A bit of Website Development history. In the early days of web development, and more particularly, my career as a website developer, laying out a website was quite restrictive. Back then, a HTML page, in its most simple form, resembled a Word document in Times New Roman font. However, to develop any sort of visually appealing website, with an effective structure and presentation, required the often innovative use of HTML frames, tables, and transparent spacer GIF files. I thought it might be interesting to take a look back at these times as it is a story of making the most of the technology available.
In HTML terms, a frameset allowed developers to set out a website in independent sections (frames) that were “compiled” together into a webpage. The frameset code was included in to the index file which determined the size, position, and orientation, of each frame and the frame files themselves. Each frame would scroll unless you coded it not to. Locking the scroll allowed for “sticky” headers (ie. Headers that stay at the top of the screen) and/or navigation sidebars while the main content frame could scroll as much as the content required. The alternative to this was to lay out each page of the website in a table in its entirety. The frame method allowed for efficiency in that the header and nav frames were common so changes only needed to be done in one file, instead of all of them.
How did this work for a multi-page website? Each frame can be given a “name” and HTML links can “target” this file by name thereby loading the required file in that frame. The most common use of this would be to stick the header and nav as static while the main content frame would be where the various pages of content would load.
Now, the next challenge was to layout the content required for each frame. In the days before CSS, we did not have the luxury of being able to position divs. This is where we used HTML tables and spacer.gifs. A table is a set of rows, columns, and cells. In order to space a layout horizontally for a header, for example, we would have a row (or rows) with a cell that had a short width for a logo image and one or more longer cells for any additional content or for space.
For those that aren’t as familiar with HTML tags, a <tr> tag stands for table row and <td> stands for table data.
For the navigation, being, in this case, a vertical orientation, the menu items would occupy rows of a single column table, e.g.
The content files would then be laid out with a table set or without depending on how you wanted to present the text and images.
Table data (cells) would have 3 options of both vertical and horizontal alignment: top, bottom, or middle, and left, right, or centre. The challenge of positioning elements more pixel precisely within these parameters was overcome with a transparent pixel gif file. This is an image that is transparent (obviously) which meant it could be “stretched” by HTML width and height settings. You could code this file alongside, above, and/or below the image you want to position within the table cell. You could position it by the pixel by increasing or decreasing the size of the pixels around it to push the element accordingly.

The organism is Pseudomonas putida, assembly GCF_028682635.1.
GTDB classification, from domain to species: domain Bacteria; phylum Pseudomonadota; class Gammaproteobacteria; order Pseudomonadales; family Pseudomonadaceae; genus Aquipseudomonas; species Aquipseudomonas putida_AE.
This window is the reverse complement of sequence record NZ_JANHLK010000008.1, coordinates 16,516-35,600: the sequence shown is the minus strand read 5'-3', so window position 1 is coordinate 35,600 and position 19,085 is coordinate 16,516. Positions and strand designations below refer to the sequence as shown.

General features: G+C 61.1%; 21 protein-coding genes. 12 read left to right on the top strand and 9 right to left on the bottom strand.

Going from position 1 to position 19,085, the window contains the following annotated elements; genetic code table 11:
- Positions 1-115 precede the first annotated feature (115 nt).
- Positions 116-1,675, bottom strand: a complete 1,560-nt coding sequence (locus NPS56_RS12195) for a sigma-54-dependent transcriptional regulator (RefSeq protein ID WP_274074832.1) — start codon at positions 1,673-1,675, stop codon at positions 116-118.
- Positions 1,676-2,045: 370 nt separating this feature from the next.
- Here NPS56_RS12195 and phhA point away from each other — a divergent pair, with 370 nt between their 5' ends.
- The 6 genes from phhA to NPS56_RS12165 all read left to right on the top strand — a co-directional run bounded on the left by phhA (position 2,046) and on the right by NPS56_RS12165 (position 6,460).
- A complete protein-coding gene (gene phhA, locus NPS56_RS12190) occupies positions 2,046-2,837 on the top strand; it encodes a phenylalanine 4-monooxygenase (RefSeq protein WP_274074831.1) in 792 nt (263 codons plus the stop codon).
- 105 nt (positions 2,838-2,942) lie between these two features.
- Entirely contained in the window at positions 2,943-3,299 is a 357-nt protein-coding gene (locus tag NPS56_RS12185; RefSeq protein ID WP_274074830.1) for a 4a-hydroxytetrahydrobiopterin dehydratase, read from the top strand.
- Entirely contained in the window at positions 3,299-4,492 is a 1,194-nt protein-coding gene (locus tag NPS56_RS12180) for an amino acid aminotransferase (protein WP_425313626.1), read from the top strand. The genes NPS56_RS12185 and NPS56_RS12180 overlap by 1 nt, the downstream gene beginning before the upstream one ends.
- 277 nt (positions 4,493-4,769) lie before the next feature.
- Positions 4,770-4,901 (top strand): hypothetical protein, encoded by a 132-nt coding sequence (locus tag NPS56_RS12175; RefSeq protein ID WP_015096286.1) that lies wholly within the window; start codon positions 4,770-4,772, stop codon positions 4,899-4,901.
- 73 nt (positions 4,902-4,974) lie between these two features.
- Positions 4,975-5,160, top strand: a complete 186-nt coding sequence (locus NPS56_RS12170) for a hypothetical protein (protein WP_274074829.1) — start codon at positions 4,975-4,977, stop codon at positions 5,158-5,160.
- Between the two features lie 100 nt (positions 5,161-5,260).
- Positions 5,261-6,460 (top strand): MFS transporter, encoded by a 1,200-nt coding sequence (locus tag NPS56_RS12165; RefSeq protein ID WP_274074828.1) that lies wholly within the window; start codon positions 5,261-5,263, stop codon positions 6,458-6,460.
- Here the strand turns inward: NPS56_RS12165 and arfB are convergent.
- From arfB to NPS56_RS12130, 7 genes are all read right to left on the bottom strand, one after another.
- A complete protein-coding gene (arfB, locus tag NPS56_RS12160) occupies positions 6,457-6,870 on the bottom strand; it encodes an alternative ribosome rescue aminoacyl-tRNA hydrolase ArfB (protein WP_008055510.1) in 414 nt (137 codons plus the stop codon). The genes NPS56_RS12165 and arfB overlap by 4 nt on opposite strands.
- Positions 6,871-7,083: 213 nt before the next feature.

One project I remember well required a circular logo to be positioned across the frameset so it had an overlapping effect compared with the traditional linear placements. This is an example of bringing all the above together. After slicing the image into 3 pieces, the job required placing each slice in adjoining table cells and in adjoining frames and “pushing” them in place with a combination of spacer gifs, cell widths and alignments.
These are very simple descriptions. It was far more challenging when you throw in background images, textures, colours, and more advanced graphic designed elements required for the front-end presentation. Luckily back then we didn’t need to take mobile devices into account!
Yes, it was fiddly and in retrospect, a clumsy way of developing but the result was a “light-weight” website. This preceded by some years the arrival of the smart-phone and therefore responsive development, so as long as your website width was within the most common minimum screen resolution you were usually ok. I pressed a few buttons on the Wayback Machine and found this example of a frame and table site that served the client well for a few years.
I thought I would share this story to demonstrate how we, as developers, are given a set of restrictions and challenged to innovate in the use of the available code, software, and graphic design capability at the time. The coding frameworks have certainly evolved and increased in number. Yet, the core capability and mindset to make the most of what is available is still very much apparent in the work we do today. We take what is available in website development technology as a starting point then we build upon it to achieve a design and user experience that will work for the client.